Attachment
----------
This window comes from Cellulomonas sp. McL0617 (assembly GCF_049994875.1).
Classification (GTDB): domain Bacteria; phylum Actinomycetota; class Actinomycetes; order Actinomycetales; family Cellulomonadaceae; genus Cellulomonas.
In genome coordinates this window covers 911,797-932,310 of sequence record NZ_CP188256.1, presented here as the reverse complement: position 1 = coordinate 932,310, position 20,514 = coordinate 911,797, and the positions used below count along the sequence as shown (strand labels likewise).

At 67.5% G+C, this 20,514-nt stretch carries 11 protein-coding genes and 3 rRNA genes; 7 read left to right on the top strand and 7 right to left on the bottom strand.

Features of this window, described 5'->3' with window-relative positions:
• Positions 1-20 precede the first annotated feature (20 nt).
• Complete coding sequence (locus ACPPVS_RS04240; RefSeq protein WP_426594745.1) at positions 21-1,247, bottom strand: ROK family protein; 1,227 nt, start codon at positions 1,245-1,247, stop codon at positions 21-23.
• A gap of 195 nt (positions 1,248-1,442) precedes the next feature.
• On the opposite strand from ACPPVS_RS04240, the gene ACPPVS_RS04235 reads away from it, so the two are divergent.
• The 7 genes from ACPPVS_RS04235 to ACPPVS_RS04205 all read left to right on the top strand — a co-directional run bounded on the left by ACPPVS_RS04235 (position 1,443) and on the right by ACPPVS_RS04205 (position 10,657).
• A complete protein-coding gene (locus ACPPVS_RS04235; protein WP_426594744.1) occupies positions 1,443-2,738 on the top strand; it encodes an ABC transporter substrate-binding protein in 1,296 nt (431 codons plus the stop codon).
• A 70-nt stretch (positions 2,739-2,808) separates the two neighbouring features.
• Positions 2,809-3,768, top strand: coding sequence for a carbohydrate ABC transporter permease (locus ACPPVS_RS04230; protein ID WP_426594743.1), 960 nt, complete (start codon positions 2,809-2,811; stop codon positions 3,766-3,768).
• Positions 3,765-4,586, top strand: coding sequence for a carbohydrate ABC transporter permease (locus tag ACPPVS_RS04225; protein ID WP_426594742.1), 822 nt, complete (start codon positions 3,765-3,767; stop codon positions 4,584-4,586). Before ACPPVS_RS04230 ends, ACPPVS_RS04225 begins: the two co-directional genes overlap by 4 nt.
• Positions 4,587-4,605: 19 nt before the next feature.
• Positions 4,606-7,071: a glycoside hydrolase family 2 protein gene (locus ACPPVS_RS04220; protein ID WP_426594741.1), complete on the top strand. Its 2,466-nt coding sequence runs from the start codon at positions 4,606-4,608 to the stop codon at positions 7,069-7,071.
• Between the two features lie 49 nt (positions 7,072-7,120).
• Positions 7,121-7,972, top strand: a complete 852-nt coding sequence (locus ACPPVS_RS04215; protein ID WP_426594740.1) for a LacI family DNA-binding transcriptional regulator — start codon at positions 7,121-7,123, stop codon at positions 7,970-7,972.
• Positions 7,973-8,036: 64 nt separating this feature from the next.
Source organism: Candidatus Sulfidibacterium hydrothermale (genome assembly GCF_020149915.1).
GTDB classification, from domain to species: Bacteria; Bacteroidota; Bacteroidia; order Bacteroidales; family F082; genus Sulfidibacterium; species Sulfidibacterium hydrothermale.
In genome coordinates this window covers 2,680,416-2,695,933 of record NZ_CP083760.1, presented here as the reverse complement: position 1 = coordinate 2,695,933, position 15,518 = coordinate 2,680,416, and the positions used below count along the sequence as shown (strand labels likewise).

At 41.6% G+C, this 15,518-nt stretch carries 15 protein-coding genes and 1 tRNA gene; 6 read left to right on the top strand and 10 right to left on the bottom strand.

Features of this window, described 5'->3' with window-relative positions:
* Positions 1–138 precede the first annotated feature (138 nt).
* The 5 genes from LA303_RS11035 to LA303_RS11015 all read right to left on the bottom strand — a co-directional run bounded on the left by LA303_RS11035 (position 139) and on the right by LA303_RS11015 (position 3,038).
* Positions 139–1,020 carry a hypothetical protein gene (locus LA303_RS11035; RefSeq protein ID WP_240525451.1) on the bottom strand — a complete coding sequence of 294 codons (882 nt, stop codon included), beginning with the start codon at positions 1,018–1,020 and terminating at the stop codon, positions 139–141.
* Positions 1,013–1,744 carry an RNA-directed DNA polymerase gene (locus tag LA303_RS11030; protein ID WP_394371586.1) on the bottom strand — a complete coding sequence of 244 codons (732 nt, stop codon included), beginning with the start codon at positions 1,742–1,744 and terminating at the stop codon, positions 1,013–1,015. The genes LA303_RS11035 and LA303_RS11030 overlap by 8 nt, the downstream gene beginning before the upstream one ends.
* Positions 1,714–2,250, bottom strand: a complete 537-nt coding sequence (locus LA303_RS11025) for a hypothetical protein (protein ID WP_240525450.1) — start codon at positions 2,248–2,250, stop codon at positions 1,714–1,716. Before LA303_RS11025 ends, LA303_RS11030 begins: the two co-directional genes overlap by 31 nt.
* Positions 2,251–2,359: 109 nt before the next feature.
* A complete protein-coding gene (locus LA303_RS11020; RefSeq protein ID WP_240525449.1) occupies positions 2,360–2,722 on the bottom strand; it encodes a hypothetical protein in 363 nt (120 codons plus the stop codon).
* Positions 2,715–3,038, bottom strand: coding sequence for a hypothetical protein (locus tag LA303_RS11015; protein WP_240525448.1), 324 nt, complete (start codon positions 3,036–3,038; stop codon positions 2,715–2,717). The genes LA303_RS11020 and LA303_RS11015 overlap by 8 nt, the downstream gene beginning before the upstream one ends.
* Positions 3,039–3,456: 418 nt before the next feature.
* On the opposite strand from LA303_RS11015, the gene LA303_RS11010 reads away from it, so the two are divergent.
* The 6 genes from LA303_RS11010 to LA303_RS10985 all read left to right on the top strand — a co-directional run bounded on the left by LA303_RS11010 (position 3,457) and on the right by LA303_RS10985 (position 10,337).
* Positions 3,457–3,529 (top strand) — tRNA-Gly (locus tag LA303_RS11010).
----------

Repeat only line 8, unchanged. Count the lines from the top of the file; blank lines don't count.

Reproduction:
• A gap of 195 nt (positions 1,248-1,442) precedes the next feature.